KIAWAH ISLAND, S.C. –- Rory McIlroy had moved into the PGA Championship lead, while Tiger Woods’ weekend major struggles continued, before inclement weather caused play to be suspended Saturday at the Ocean Course.
McIlroy, thanks to a 4-under 32 on the front nine, was tied with Vijay Singh at 6 under. Adam Scott, looking to make amends for his Open Championship collapse, was one shot behind. Scott also shot 32 on his opening nine. Carl Pettersson, one of three co-leaders entering the day, was another stroke back after playing his first eight holes in even par.
McIlroy overcame an odd situation – his tee shot on the drivable par-4 third hole became lodged in a tree limb, but he was able to save par after an unplayable-lie penalty – to make five birdies in his first eight holes and take the outright lead. He bogeyed No. 9, though.
Play was suspended at 4:50 p.m. It was uncertain when, or if, play would continue Saturday. Woods could use the break. He started the day tied for the lead with Pettersson and Singh, but had dropped to 11th with three bogeys in his first seven holes. He hit approach shots left of the green on Nos. 4 and 5 to make bogey, then made 6 on the par-5 seventh hole after twice finding sandy areas. He’ll face an 8-foot par putt at No. 8 when play resumes.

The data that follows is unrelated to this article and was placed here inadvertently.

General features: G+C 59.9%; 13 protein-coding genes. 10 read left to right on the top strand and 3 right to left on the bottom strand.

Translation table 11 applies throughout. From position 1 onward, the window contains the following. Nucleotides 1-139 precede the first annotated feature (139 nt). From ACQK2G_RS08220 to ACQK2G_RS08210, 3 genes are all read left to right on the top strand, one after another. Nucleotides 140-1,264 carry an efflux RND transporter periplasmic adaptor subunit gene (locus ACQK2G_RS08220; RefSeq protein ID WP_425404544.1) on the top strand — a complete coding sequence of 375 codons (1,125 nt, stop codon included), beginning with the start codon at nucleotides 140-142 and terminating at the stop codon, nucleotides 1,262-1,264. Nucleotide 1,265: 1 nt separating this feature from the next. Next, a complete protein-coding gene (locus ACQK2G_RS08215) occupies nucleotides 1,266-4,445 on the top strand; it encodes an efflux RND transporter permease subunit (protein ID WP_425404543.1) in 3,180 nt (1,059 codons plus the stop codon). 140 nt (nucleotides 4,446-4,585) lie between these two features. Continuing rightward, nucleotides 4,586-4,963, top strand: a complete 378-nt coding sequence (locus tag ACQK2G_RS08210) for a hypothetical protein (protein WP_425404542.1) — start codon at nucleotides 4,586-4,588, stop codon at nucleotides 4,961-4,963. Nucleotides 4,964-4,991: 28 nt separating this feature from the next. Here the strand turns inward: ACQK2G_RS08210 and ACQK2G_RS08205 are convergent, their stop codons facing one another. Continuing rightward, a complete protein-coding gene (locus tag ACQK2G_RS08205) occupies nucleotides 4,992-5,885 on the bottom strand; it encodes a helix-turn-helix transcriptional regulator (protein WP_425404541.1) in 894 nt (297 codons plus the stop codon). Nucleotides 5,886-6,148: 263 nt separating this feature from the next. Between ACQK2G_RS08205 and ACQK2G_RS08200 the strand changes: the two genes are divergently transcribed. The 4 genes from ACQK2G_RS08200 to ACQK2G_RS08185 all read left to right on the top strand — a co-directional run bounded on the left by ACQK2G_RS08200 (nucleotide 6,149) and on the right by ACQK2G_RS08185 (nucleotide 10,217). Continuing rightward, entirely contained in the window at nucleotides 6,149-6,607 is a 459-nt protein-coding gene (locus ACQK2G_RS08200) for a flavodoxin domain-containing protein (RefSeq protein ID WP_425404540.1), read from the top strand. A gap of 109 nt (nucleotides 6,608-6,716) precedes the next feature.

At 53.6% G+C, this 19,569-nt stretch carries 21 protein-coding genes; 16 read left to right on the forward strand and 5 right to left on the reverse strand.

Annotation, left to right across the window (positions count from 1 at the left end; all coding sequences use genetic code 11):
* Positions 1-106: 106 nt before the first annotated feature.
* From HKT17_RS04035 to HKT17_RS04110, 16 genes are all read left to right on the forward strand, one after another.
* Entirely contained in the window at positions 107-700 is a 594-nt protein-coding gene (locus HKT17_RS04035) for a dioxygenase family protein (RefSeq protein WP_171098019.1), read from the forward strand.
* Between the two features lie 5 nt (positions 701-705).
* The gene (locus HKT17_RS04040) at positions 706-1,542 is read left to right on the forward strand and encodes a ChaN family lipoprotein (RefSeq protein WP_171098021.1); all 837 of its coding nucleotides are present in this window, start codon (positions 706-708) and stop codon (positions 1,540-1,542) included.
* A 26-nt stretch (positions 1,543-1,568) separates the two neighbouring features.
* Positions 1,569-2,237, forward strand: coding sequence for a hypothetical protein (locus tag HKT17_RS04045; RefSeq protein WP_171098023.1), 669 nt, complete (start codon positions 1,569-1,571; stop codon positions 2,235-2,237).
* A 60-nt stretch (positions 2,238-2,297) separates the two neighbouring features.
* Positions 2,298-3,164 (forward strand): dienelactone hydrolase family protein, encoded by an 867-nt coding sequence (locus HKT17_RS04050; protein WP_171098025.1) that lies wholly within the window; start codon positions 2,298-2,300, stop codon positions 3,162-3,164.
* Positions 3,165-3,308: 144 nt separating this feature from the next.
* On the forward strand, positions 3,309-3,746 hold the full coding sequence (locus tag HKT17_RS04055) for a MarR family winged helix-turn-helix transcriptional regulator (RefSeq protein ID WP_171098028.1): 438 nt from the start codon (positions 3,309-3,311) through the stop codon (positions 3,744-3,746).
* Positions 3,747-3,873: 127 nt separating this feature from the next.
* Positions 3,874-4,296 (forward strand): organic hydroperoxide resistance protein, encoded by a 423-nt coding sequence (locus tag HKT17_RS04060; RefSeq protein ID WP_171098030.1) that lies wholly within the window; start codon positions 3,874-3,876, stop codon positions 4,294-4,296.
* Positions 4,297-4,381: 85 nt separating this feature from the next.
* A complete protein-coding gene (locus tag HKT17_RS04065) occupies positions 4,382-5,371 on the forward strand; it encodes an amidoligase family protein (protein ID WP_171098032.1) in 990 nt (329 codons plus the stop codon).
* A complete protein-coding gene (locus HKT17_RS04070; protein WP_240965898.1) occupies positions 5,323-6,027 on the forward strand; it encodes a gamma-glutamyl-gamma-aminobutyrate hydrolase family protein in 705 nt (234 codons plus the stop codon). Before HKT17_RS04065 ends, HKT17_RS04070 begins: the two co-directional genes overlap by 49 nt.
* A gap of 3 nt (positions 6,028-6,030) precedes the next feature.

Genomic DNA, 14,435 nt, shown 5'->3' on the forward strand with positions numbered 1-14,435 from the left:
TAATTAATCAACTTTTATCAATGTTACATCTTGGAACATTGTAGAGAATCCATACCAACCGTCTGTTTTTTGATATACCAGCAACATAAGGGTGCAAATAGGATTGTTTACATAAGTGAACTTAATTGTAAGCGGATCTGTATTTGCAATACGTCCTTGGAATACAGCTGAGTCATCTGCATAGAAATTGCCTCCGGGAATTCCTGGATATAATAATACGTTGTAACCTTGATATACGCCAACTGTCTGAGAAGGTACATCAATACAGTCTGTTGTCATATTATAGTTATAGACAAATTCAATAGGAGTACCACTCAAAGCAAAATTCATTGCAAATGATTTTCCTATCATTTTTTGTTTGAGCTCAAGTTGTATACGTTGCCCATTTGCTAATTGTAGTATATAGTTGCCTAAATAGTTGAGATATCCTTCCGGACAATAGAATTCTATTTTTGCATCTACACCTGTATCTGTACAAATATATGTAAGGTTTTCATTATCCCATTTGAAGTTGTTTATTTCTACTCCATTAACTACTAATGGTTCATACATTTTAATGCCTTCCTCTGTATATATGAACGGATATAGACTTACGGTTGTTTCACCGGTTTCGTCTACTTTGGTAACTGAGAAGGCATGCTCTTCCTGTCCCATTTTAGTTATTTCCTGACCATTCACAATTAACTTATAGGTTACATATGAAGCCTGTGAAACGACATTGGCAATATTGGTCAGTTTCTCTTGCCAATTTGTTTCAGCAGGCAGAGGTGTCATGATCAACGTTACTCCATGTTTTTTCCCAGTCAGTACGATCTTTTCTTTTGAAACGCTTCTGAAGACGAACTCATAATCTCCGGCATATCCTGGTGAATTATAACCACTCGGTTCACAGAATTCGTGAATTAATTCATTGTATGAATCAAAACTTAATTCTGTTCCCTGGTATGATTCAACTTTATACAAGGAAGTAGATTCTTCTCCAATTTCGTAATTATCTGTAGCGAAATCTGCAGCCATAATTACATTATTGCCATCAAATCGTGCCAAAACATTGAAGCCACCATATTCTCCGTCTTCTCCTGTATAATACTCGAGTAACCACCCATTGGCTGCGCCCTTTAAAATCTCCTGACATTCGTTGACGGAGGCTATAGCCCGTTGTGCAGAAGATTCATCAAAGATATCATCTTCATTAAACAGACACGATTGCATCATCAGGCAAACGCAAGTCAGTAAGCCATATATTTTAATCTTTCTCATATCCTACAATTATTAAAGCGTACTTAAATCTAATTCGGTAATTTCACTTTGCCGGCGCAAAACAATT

Woods also was the co-leader at this year’s U.S. Open. He shot 75-73 on the weekend to finish 21st. He was in contention at the Open Championship after consecutive 67s, but weekend rounds of 70-73, including a triple-bogey on the front nine of the final round, left him four shots behind Ernie Els.
Scoring was lower Saturday before play was called. Seven rounds in the 60s had been recorded before the delay. Bo Van Pelt, who shot 67 Saturday, was the leader among players who’d completed 54 holes. He was at 3-under 213. Steve Stricker and Jimmy Walker also shot 67 Saturday to reach red numbers. Stricker finished at 2-under 214; Walker was another shot back.
Winds were much calmer after Friday’s tough conditions that resulted in a 78.1 strokes average, the highest in tournament history.